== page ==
La Marseillaise is a woman, Mr Webmeister

Here’s a funny story, sort of.

After the events in Paris on Friday the 13th of November 2015, an article appeared on the BBC Online that contains the lyrics to La Marseillaise. Some of the lyrics, albeit just in English, are also reprinted elsewhere on pHantaBlog.

Image taken from BBC Online of part of Francois Rude's sculpture for the Arc de Triomphe in Paris

Up-shot image taken from BBC Online of part of Francois Rude’s sculpture for l’Arc de Triomphe in Paris

As is rather obvious from this photo taken from that article, the Marseillaise figure on l’Arc de Triomphe (The Triumphant Arch) in Paris is Lady Liberty. However, as below, a different take on it, as shot in the famous train station museum across the river from the Louvre, has been showing up on pH-Webworld since the mid-2000s, if not before.

Bust spotted in the Muses d'Orsay ca mid-90s, shot by Jim McPherson while in Paris

Bust spotted in the Muses d’Orsay, shot by Jim McPherson while in Paris. At the time he believed it reminiscent of Heliosophos and All of Incain, a couple of major players in his Phantacea Mythos

An iteration is here <==; another is just up the page (down on this one). Or you could just have a peek at the shots to the side of these paragraphs.

Point being they were used to emphasize the master-servant (more like creator-created) relationship between Heliosophos and All the invincible She-Sphinx of Incain. And Helios is resolutely male.

Bust spotted in the Muses d'Orsay ca mid-90s, shot by Jim McPherson while in Paris

Bust spotted in the Muses d’Orsay, shot by Jim McPherson while in Paris. At the time he believed it reminiscent of Heliosophos and All of Incain, a couple of major players in his Phantacea Mythos

Sad-sack excuse for a Webmeister didn’t even note that La Marseillaise figure was female until someone pointed it out to him years later.

Here’s bust full on ==>. The artist’s name was Francois Rude. The former railway station’s name is Musee d’Orsay. L’Arc de Triomphe googles but here’s a link to the real deal: “The Departure of the volunteers of 1792″

In fairness to oft-maligned Webmeister Oz, the sculpture shot in the museum was a bust, as in a figure from the head up. Rude apparently used it as a study before he got around to adding the full version to L’Arc de Triomphe.

The photographer didn’t make it that far up the preposterously, not to mention ostentatiously, wide boulevard from the Louvre until years later. Whereupon said error became manifest, resulting in a decidedly red face … for about minute.

The Departure of the Volunteers as it appears on the Arc de Triomphe in Paris

The Departure of the Volunteers as it appears on l’Arc de Triomphe in Paris; Rude’s study bust looked more male than female

No instructions ever came to remove bust shots from website, so there they remain. As does the Summer 2014 Serendipity entry on the same subject. Understandably entitled ‘Shelios on the Moon‘ it’s at least as funny as this blog spot.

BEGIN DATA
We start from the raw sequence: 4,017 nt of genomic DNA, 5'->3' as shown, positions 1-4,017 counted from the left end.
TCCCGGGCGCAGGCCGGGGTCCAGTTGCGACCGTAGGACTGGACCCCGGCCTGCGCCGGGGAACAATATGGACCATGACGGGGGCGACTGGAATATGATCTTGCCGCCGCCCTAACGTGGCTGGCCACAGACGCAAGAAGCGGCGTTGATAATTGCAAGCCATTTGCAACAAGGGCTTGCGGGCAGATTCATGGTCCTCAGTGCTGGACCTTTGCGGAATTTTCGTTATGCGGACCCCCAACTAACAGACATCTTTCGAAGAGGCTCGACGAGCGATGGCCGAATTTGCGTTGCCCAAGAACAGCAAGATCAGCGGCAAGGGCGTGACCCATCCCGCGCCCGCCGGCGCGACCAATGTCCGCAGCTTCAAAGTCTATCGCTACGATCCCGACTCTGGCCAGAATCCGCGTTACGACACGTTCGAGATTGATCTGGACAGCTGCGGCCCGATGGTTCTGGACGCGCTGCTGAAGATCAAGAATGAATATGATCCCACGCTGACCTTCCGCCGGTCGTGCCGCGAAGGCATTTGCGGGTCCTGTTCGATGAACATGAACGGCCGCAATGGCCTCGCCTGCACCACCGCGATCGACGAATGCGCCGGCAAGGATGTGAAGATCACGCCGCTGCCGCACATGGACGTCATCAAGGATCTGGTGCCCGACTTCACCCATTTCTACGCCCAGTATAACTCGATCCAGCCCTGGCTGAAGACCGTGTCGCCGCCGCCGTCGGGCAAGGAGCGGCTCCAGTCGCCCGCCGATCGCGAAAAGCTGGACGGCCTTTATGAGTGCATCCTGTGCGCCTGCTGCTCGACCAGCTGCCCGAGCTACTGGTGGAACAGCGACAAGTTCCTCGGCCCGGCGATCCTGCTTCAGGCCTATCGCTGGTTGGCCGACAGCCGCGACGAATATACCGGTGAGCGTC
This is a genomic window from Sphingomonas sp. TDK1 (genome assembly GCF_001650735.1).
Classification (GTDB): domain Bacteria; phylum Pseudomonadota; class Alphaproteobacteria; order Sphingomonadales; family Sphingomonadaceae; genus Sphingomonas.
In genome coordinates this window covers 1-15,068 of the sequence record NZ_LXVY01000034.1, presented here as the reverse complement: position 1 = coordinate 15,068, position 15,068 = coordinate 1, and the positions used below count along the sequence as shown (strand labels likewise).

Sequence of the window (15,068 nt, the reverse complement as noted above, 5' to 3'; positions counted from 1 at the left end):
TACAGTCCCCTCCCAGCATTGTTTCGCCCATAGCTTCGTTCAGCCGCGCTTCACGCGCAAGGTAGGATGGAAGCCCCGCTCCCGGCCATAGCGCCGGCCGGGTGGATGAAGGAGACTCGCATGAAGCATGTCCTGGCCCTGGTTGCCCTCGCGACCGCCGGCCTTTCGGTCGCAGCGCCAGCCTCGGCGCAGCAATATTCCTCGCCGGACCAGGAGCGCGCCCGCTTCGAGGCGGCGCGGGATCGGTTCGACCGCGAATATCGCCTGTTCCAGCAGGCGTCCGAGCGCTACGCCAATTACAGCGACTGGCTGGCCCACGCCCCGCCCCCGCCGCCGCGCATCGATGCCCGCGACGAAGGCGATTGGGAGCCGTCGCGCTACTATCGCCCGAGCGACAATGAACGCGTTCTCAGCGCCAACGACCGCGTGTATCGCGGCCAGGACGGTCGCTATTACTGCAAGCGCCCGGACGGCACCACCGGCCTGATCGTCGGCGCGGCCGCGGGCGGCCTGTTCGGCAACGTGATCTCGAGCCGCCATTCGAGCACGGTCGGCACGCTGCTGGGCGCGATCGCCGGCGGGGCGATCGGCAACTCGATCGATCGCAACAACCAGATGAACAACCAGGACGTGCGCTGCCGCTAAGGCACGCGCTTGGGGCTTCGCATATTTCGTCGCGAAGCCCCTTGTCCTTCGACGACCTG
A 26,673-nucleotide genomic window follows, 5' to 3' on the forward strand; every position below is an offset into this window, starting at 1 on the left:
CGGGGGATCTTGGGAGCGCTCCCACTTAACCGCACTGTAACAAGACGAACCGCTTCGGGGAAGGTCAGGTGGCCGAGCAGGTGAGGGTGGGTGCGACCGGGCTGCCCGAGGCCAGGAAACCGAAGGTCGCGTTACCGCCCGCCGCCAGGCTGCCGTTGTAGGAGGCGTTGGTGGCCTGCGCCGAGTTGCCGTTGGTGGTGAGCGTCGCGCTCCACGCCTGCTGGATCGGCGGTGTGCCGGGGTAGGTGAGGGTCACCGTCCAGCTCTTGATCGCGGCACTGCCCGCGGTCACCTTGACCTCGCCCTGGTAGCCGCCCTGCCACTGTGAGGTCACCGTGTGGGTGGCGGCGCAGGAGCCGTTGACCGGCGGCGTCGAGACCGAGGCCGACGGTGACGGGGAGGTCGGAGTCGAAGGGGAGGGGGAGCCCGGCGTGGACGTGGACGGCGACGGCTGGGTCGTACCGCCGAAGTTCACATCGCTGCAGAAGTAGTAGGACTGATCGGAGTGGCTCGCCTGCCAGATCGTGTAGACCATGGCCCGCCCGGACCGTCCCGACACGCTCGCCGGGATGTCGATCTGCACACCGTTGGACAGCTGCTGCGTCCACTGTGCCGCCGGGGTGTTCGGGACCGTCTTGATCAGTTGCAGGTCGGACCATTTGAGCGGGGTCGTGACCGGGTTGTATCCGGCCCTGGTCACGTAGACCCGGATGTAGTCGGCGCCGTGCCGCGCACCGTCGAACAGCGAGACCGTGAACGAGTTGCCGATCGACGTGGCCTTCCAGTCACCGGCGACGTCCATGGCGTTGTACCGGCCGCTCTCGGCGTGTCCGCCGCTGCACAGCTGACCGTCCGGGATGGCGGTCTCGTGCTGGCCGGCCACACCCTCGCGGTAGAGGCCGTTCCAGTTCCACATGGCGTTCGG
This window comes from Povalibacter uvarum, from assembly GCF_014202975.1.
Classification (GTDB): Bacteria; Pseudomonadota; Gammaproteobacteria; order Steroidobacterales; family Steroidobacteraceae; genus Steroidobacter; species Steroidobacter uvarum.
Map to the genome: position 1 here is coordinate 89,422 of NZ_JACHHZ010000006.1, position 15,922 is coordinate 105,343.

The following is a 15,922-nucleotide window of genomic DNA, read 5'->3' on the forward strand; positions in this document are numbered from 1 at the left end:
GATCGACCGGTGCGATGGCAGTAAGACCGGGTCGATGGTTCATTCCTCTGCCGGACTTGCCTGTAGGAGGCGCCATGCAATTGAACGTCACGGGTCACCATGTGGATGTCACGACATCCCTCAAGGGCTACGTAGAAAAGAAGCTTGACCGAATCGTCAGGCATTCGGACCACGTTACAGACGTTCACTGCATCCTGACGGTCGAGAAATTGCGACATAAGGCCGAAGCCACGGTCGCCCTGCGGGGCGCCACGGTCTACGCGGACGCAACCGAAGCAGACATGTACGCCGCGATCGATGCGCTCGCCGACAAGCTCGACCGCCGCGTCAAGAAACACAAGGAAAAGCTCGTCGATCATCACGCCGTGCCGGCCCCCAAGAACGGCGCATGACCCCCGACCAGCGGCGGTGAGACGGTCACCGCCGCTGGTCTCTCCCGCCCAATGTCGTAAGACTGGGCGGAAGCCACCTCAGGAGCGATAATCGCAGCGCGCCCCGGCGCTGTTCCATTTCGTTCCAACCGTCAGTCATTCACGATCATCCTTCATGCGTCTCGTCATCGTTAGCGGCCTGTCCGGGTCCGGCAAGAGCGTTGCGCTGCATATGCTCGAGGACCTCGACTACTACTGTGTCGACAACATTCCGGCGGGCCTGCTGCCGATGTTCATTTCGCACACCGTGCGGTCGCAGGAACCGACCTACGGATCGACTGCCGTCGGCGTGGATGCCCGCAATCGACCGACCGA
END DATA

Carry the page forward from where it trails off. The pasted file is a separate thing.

BTW, not only is Helios determinedly male; as Ricardo Sandoval demonstrated on his brilliant 2014 cover for “Helios on the Moon“, All of Incain, shown to Helios’s left, is much better looking than Rude’s version of her.

Artwork from front cover of "Helios on the Moon" by Ricardo Sandoval; promo prepared by Jim McPherson, 2014

Helios, with his ‘holocaster’, and the She-Sphinx (All of Incain) , with Thunder and Lightning Lord Yajur (Lord Order) sneaking up on them; artwork by Ricardo Sandoval taken from front cover of print version of “Helios on the Moon”

 

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Not so marvelous Marseillaise

Just in case you’re tempted to break out in rousing defiance by singing the Marseillaise on your street corner, best recall what you’re belting out ever so robustly:

Do you hear, in the countryside
The roar of those ferocious soldiers?
They’re coming right into your arms
To cut the throats of your sons, your women!

France’s national anthem will be sung by English as well as French fans at Wembley. What’s the story behind the song?
bbc.com
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Second Comings

Coming this Sunday, Jim McPherson returns to Heritage Hall for another Vancouver Comicon: http://www.vancouvercomiccon.com/

Collage prepared by JIm McPherson, 2014, utilizing artwork by Verne Andru and Ricardo Sandoval

Collage prepared by Jim McPherson, 2015, made up of Ricardo Sandoval space backdrop and female sphinx from the cover of “Helios on the Moon”, plus Verne Andru’s Freespirit Nihila, 2012, and old King Cold, 1980

Coming this winter: “Helios on the Moon” finally gets digital. Watch for more here: http://www.phantacea.com/#greetings

Front and back artwork by Ricardo Sandoval, 2014; text and layout by Jim McPherson

Potential covers, with spine, for Helios on the Moon, the multiple character, 2014 Phantacea Mythos mosaic novel that concludes the Launch 1980 fantasy epic

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